Thank you to our colleagues at University of Guelph Libraries for sharing their language documenting these challenges. We have adapted their publication with permission. This text was originally published by Katherine Willeford on UTA Libraries’ blog in 2020. Many thanks to Michelle Reed, Peter Zhang, Sara Ann Stinson, and Alexandra Pirkle for their work toward this blog post.
Academic libraries across the country are looking for new ways to provide access to course materials during the COVID-19 pandemic.
Due to public health considerations, there is a 7-day quarantine period for all print materials returning to the Libraries. This means providing access to short-term loan print reserves will not be an option for our students during the Fall 2020 semester.
UTA Libraries understands the costs of course materials are significant. As instructors have adjusted their syllabi to a hybrid learning environment, we have worked to identify required course materials that may be purchased to lend in a digital format.
As Libraries staff have attempted to ensure equitable access to course materials for UTA students, we have unfortunately run into barriers that give us limited or no options to impact affordability.
Challenges of the system
Our work is hampered by textbook publishers who do not provide electronic purchasing options for libraries. According to The University of Guelph, approximately 85% of existing course textbooks are unavailable to libraries in any other format than print. This lack of availability exists because textbook publishers have built their profit models around selling e-textbooks directly to students.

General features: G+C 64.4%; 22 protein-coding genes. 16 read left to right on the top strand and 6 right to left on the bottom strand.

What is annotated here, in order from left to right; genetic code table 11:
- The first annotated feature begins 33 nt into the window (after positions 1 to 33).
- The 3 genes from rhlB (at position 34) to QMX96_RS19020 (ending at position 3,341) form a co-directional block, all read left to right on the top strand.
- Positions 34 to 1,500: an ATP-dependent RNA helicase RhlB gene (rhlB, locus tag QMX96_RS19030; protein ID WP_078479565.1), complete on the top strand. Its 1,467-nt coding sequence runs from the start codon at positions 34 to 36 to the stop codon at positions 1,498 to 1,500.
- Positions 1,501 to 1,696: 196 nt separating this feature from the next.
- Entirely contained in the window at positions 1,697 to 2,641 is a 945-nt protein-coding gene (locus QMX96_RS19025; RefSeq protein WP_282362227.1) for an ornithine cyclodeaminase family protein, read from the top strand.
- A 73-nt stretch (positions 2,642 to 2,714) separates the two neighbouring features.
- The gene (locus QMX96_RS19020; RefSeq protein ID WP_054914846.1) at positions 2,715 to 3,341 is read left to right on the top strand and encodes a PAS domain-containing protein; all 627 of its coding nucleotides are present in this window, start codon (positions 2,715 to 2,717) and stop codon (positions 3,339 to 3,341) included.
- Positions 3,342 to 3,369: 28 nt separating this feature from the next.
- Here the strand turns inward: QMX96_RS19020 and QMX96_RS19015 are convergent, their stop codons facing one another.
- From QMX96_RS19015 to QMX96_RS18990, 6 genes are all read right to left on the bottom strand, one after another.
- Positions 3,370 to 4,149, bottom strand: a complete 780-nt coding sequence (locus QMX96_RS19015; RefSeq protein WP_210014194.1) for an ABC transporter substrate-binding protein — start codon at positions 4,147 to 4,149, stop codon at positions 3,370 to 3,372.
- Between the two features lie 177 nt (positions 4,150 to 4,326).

The following publishers will not allow us to purchase many e-textbook versions of their publications:
- McGraw Hill (with the exception of AccessEngineering textbooks)
- Oxford University Press
- Elsevier imprints (especially in veterinary and health science) such as:
- Elsevier Health Science
During a time when many UTA students are deeply concerned with the cost of course materials, we had hoped to significantly impact affordability for our students through strategic purchasing. Although we have the funds, the lack of available options for purchasing has been frustrating. What options we do have are often licenses that only allow for one user at a time to access the online content, limiting the overall impact of this work.
We hope shedding light on this issue will bring about change where it matters most, as this issue impacts those within higher education and our UTA community.
What we can do
Libraries staff are working with instructors to explore and identify viable textbook alternatives, including:
- Adopting an open educational resource (OER). OER are freely available educational materials that are openly licensed to allow for re-use and modification by instructors.
- Using an existing e-book in the relevant subject area from the Libraries’ e-book collection or requesting that the Libraries purchase one. There are many academic e-books that aren’t considered textbooks and are therefore available for purchase.
- Identifying materials for electronic reserves:
- Posting individual book chapters or excerpts and scanned copies of the content, subject to copyright limitations
- Linking to content from the Libraries’ existing collection of electronic resources (e-books, journal articles, streaming media, and other digital materials)